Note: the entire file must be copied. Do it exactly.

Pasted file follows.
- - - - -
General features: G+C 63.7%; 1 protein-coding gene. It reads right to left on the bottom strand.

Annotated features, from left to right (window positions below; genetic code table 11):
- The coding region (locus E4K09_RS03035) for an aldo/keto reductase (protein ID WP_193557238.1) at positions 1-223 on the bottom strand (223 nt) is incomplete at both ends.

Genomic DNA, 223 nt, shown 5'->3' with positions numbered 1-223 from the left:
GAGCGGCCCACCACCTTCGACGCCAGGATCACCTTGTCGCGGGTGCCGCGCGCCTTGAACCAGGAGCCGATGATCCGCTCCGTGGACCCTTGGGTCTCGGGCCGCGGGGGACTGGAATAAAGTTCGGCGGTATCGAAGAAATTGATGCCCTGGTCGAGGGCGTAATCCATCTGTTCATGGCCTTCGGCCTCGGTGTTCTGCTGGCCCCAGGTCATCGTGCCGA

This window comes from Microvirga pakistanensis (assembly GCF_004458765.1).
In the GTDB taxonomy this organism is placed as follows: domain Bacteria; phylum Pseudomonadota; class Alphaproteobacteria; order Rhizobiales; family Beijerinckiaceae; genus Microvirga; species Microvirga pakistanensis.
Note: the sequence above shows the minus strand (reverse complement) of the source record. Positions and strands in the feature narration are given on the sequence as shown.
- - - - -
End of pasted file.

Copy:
General features: G+C 63.7%; 1 protein-coding gene. It reads right to left on the bottom strand.

Annotated features, from left to right (window positions below; genetic code table 11):
- The coding region (locus E4K09_RS03035) for an aldo/keto reductase (protein ID WP_193557238.1) at positions 1-223 on the bottom strand (223 nt) is incomplete at both ends.

Genomic DNA, 223 nt, shown 5'->3' with positions numbered 1-223 from the left:
GAGCGGCCCACCACCTTCGACGCCAGGATCACCTTGTCGCGGGTGCCGCGCGCCTTGAACCAGGAGCCGATGATCCGCTCCGTGGACCCTTGGGTCTCGGGCCGCGGGGGACTGGAATAAAGTTCGGCGGTATCGAAGAAATTGATGCCCTGGTCGAGGGCGTAATCCATCTGTTCATGGCCTTCGGCCTCGGTGTTCTGCTGGCCCCAGGTCATCGTGCCGA

This window comes from Microvirga pakistanensis (assembly GCF_004458765.1).
In the GTDB taxonomy this organism is placed as follows: domain Bacteria; phylum Pseudomonadota; class Alphaproteobacteria; order Rhizobiales; family Beijerinckiaceae; genus Microvirga; species Microvirga pakistanensis.
Note: the sequence above shows the minus strand (reverse complement) of the source record. Positions and strands in the feature narration are given on the sequence as shown.